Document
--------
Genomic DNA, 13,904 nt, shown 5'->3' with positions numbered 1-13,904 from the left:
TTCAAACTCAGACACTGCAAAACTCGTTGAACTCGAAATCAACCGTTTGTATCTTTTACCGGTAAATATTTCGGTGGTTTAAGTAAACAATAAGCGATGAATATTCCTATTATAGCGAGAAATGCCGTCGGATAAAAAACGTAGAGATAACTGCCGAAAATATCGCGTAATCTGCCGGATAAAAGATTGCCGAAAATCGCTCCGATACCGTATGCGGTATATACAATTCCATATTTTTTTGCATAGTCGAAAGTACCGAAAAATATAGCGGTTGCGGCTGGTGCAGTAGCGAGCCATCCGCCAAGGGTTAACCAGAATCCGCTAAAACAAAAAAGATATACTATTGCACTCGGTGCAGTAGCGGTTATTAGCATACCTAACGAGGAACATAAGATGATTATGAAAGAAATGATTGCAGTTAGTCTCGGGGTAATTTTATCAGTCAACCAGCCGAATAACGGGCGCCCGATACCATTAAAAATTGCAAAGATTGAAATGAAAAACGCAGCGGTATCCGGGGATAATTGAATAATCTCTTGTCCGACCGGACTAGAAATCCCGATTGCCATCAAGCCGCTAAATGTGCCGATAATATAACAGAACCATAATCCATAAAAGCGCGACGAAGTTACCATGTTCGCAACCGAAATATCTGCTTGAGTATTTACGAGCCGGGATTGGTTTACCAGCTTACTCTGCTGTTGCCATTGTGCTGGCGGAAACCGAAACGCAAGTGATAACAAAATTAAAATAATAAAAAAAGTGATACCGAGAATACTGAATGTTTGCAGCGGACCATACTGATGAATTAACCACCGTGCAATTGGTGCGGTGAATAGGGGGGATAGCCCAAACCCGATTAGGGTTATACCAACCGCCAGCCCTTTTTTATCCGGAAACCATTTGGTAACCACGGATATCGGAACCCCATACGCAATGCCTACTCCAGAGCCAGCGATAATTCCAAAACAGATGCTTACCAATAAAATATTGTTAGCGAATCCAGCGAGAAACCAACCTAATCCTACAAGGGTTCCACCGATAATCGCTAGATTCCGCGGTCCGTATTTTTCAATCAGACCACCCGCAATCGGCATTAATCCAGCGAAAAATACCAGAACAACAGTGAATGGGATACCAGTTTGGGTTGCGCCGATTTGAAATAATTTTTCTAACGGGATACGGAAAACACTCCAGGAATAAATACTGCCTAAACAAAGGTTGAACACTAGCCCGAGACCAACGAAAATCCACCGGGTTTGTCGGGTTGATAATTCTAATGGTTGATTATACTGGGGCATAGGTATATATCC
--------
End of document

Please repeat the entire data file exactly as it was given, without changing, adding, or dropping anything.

Genomic DNA, 13,904 nt, shown 5'->3' with positions numbered 1-13,904 from the left:
TTCAAACTCAGACACTGCAAAACTCGTTGAACTCGAAATCAACCGTTTGTATCTTTTACCGGTAAATATTTCGGTGGTTTAAGTAAACAATAAGCGATGAATATTCCTATTATAGCGAGAAATGCCGTCGGATAAAAAACGTAGAGATAACTGCCGAAAATATCGCGTAATCTGCCGGATAAAAGATTGCCGAAAATCGCTCCGATACCGTATGCGGTATATACAATTCCATATTTTTTTGCATAGTCGAAAGTACCGAAAAATATAGCGGTTGCGGCTGGTGCAGTAGCGAGCCATCCGCCAAGGGTTAACCAGAATCCGCTAAAACAAAAAAGATATACTATTGCACTCGGTGCAGTAGCGGTTATTAGCATACCTAACGAGGAACATAAGATGATTATGAAAGAAATGATTGCAGTTAGTCTCGGGGTAATTTTATCAGTCAACCAGCCGAATAACGGGCGCCCGATACCATTAAAAATTGCAAAGATTGAAATGAAAAACGCAGCGGTATCCGGGGATAATTGAATAATCTCTTGTCCGACCGGACTAGAAATCCCGATTGCCATCAAGCCGCTAAATGTGCCGATAATATAACAGAACCATAATCCATAAAAGCGCGACGAAGTTACCATGTTCGCAACCGAAATATCTGCTTGAGTATTTACGAGCCGGGATTGGTTTACCAGCTTACTCTGCTGTTGCCATTGTGCTGGCGGAAACCGAAACGCAAGTGATAACAAAATTAAAATAATAAAAAAAGTGATACCGAGAATACTGAATGTTTGCAGCGGACCATACTGATGAATTAACCACCGTGCAATTGGTGCGGTGAATAGGGGGGATAGCCCAAACCCGATTAGGGTTATACCAACCGCCAGCCCTTTTTTATCCGGAAACCATTTGGTAACCACGGATATCGGAACCCCATACGCAATGCCTACTCCAGAGCCAGCGATAATTCCAAAACAGATGCTTACCAATAAAATATTGTTAGCGAATCCAGCGAGAAACCAACCTAATCCTACAAGGGTTCCACCGATAATCGCTAGATTCCGCGGTCCGTATTTTTCAATCAGACCACCCGCAATCGGCATTAATCCAGCGAAAAATACCAGAACAACAGTGAATGGGATACCAGTTTGGGTTGCGCCGATTTGAAATAATTTTTCTAACGGGATACGGAAAACACTCCAGGAATAAATACTGCCTAAACAAAGGTTGAACACTAGCCCGAGACCAACGAAAATCCACCGGGTTTGTCGGGTTGATAATTCTAATGGTTGATTATACTGGGGCATAGGTATATATCC